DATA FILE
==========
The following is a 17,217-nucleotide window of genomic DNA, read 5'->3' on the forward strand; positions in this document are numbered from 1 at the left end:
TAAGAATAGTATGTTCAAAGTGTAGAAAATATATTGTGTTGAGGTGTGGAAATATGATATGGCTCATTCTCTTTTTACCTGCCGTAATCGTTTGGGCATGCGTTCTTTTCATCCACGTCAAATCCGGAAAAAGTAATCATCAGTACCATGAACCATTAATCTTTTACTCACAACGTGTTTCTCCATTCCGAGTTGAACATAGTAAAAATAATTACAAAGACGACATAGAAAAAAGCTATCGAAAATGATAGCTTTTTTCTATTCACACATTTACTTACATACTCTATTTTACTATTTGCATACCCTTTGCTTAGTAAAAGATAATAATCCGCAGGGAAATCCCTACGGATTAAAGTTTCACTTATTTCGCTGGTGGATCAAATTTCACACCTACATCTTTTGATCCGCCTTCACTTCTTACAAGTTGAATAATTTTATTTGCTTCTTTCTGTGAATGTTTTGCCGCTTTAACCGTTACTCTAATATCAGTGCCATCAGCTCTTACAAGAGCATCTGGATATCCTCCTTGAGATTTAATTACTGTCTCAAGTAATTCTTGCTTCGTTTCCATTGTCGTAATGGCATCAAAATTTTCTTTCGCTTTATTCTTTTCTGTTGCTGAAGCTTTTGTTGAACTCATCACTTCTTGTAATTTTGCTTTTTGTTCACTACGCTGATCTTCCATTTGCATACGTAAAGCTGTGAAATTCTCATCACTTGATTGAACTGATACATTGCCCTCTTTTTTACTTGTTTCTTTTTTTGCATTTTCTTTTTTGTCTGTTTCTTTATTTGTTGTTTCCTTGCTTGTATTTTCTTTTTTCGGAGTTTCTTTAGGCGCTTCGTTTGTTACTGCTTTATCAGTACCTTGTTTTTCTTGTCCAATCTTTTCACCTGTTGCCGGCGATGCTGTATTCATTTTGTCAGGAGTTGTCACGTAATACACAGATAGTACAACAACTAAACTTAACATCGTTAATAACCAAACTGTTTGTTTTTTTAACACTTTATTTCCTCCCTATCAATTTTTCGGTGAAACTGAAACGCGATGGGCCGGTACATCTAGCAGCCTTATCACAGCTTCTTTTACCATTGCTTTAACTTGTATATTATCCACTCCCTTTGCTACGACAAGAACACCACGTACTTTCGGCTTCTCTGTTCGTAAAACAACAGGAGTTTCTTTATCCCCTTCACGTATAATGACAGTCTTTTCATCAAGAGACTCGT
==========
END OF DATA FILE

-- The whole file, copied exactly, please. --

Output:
The following is a 17,217-nucleotide window of genomic DNA, read 5'->3' on the forward strand; positions in this document are numbered from 1 at the left end:
TAAGAATAGTATGTTCAAAGTGTAGAAAATATATTGTGTTGAGGTGTGGAAATATGATATGGCTCATTCTCTTTTTACCTGCCGTAATCGTTTGGGCATGCGTTCTTTTCATCCACGTCAAATCCGGAAAAAGTAATCATCAGTACCATGAACCATTAATCTTTTACTCACAACGTGTTTCTCCATTCCGAGTTGAACATAGTAAAAATAATTACAAAGACGACATAGAAAAAAGCTATCGAAAATGATAGCTTTTTTCTATTCACACATTTACTTACATACTCTATTTTACTATTTGCATACCCTTTGCTTAGTAAAAGATAATAATCCGCAGGGAAATCCCTACGGATTAAAGTTTCACTTATTTCGCTGGTGGATCAAATTTCACACCTACATCTTTTGATCCGCCTTCACTTCTTACAAGTTGAATAATTTTATTTGCTTCTTTCTGTGAATGTTTTGCCGCTTTAACCGTTACTCTAATATCAGTGCCATCAGCTCTTACAAGAGCATCTGGATATCCTCCTTGAGATTTAATTACTGTCTCAAGTAATTCTTGCTTCGTTTCCATTGTCGTAATGGCATCAAAATTTTCTTTCGCTTTATTCTTTTCTGTTGCTGAAGCTTTTGTTGAACTCATCACTTCTTGTAATTTTGCTTTTTGTTCACTACGCTGATCTTCCATTTGCATACGTAAAGCTGTGAAATTCTCATCACTTGATTGAACTGATACATTGCCCTCTTTTTTACTTGTTTCTTTTTTTGCATTTTCTTTTTTGTCTGTTTCTTTATTTGTTGTTTCCTTGCTTGTATTTTCTTTTTTCGGAGTTTCTTTAGGCGCTTCGTTTGTTACTGCTTTATCAGTACCTTGTTTTTCTTGTCCAATCTTTTCACCTGTTGCCGGCGATGCTGTATTCATTTTGTCAGGAGTTGTCACGTAATACACAGATAGTACAACAACTAAACTTAACATCGTTAATAACCAAACTGTTTGTTTTTTTAACACTTTATTTCCTCCCTATCAATTTTTCGGTGAAACTGAAACGCGATGGGCCGGTACATCTAGCAGCCTTATCACAGCTTCTTTTACCATTGCTTTAACTTGTATATTATCCACTCCCTTTGCTACGACAAGAACACCACGTACTTTCGGCTTCTCTGTTCGTAAAACAACAGGAGTTTCTTTATCCCCTTCACGTATAATGACAGTCTTTTCATCAAGAGACTCGT